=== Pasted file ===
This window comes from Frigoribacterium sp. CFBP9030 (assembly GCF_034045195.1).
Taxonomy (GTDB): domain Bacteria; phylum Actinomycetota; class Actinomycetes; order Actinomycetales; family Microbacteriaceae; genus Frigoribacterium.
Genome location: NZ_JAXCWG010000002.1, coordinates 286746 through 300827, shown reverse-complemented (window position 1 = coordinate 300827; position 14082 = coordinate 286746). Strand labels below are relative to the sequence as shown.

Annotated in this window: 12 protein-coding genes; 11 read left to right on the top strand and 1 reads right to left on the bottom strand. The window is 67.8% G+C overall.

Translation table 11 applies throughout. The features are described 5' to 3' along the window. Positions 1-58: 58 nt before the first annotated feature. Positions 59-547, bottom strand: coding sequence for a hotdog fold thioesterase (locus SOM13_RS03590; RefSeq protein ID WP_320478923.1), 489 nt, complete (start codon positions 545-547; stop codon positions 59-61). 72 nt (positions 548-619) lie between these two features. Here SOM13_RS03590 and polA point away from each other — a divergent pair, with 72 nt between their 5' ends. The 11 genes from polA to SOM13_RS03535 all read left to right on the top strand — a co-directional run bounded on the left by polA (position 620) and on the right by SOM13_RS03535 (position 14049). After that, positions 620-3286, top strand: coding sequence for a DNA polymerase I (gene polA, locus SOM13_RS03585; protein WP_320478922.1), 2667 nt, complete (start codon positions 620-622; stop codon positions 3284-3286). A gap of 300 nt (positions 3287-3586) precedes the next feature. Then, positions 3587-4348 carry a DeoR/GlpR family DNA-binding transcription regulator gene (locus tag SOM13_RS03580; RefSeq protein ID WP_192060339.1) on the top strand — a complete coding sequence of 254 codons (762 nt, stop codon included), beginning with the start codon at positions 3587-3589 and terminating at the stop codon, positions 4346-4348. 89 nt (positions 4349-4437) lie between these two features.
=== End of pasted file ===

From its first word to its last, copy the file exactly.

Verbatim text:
This window comes from Frigoribacterium sp. CFBP9030 (assembly GCF_034045195.1).
Taxonomy (GTDB): domain Bacteria; phylum Actinomycetota; class Actinomycetes; order Actinomycetales; family Microbacteriaceae; genus Frigoribacterium.
Genome location: NZ_JAXCWG010000002.1, coordinates 286746 through 300827, shown reverse-complemented (window position 1 = coordinate 300827; position 14082 = coordinate 286746). Strand labels below are relative to the sequence as shown.

Annotated in this window: 12 protein-coding genes; 11 read left to right on the top strand and 1 reads right to left on the bottom strand. The window is 67.8% G+C overall.

Translation table 11 applies throughout. The features are described 5' to 3' along the window. Positions 1-58: 58 nt before the first annotated feature. Positions 59-547, bottom strand: coding sequence for a hotdog fold thioesterase (locus SOM13_RS03590; RefSeq protein ID WP_320478923.1), 489 nt, complete (start codon positions 545-547; stop codon positions 59-61). 72 nt (positions 548-619) lie between these two features. Here SOM13_RS03590 and polA point away from each other — a divergent pair, with 72 nt between their 5' ends. The 11 genes from polA to SOM13_RS03535 all read left to right on the top strand — a co-directional run bounded on the left by polA (position 620) and on the right by SOM13_RS03535 (position 14049). After that, positions 620-3286, top strand: coding sequence for a DNA polymerase I (gene polA, locus SOM13_RS03585; protein WP_320478922.1), 2667 nt, complete (start codon positions 620-622; stop codon positions 3284-3286). A gap of 300 nt (positions 3287-3586) precedes the next feature. Then, positions 3587-4348 carry a DeoR/GlpR family DNA-binding transcription regulator gene (locus tag SOM13_RS03580; RefSeq protein ID WP_192060339.1) on the top strand — a complete coding sequence of 254 codons (762 nt, stop codon included), beginning with the start codon at positions 3587-3589 and terminating at the stop codon, positions 4346-4348. 89 nt (positions 4349-4437) lie between these two features.